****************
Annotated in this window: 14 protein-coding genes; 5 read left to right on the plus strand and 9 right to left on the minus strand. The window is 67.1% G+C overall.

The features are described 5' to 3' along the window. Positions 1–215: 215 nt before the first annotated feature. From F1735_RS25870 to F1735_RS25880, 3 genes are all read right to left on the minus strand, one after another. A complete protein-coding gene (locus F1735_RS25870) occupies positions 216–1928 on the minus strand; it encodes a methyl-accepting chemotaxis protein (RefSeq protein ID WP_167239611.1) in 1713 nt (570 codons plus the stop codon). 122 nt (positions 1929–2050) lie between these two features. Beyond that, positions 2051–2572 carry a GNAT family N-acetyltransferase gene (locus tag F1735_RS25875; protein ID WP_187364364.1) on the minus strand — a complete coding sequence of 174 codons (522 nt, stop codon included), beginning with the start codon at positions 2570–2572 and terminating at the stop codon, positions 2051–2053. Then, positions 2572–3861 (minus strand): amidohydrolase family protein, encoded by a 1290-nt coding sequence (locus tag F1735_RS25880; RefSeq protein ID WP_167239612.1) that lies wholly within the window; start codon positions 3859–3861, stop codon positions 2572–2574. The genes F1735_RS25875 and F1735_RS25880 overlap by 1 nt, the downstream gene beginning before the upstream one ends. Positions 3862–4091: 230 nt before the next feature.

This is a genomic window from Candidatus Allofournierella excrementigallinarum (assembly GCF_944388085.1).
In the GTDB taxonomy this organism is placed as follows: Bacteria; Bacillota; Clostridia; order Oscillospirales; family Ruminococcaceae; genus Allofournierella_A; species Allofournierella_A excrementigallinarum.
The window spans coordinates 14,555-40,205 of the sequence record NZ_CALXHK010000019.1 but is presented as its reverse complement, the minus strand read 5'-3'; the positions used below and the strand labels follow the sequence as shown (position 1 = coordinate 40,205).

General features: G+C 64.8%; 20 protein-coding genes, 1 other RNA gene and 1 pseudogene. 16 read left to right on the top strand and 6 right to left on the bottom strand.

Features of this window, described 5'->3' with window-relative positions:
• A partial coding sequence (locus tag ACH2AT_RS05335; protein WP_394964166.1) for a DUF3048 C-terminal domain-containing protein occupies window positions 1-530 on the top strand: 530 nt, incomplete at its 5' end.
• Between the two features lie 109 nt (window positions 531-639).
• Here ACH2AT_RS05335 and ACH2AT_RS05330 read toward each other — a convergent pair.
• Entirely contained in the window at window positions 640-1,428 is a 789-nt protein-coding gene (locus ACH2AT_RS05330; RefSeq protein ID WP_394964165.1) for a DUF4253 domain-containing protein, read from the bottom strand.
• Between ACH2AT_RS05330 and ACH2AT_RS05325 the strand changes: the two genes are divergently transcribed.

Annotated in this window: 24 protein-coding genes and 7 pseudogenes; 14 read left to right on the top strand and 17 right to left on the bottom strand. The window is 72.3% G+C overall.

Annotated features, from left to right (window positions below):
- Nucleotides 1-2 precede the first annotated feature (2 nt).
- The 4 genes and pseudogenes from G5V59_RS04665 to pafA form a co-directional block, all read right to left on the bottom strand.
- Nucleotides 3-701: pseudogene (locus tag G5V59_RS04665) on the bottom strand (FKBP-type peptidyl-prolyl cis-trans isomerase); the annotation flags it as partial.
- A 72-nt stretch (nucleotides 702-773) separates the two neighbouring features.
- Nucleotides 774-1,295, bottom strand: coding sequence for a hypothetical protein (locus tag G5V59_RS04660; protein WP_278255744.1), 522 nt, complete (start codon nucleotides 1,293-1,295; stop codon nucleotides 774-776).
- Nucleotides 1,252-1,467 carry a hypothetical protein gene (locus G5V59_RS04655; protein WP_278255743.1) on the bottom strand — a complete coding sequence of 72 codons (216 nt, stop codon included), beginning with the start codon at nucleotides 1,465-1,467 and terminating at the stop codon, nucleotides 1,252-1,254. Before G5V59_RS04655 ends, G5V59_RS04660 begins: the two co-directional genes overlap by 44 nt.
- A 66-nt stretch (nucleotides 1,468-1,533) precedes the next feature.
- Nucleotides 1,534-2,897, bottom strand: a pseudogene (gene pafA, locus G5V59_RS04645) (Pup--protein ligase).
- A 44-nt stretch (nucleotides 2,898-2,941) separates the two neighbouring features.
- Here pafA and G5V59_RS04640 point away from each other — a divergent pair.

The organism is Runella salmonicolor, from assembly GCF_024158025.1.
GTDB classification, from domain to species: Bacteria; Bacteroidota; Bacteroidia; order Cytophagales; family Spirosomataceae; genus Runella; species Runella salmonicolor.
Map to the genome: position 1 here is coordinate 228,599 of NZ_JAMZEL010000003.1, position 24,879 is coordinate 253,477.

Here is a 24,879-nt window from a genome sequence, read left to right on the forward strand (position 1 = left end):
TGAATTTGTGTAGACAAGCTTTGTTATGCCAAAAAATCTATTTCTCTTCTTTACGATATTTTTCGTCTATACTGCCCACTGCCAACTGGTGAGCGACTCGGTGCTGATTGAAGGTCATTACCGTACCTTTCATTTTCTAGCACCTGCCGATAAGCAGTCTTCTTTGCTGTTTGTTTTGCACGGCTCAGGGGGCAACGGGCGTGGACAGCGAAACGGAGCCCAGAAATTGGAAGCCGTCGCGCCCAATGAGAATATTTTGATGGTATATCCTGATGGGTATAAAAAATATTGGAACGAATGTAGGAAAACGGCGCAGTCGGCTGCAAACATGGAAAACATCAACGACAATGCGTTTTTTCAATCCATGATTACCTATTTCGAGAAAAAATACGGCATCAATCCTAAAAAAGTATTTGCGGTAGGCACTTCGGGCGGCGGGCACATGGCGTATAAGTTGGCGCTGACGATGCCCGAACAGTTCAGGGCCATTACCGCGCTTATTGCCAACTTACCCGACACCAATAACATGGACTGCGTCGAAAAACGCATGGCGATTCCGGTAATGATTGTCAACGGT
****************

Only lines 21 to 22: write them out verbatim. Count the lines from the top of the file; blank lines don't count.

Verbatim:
- A 66-nt stretch (nucleotides 1,468-1,533) precedes the next feature.
- Nucleotides 1,534-2,897, bottom strand: a pseudogene (gene pafA, locus G5V59_RS04645) (Pup--protein ligase).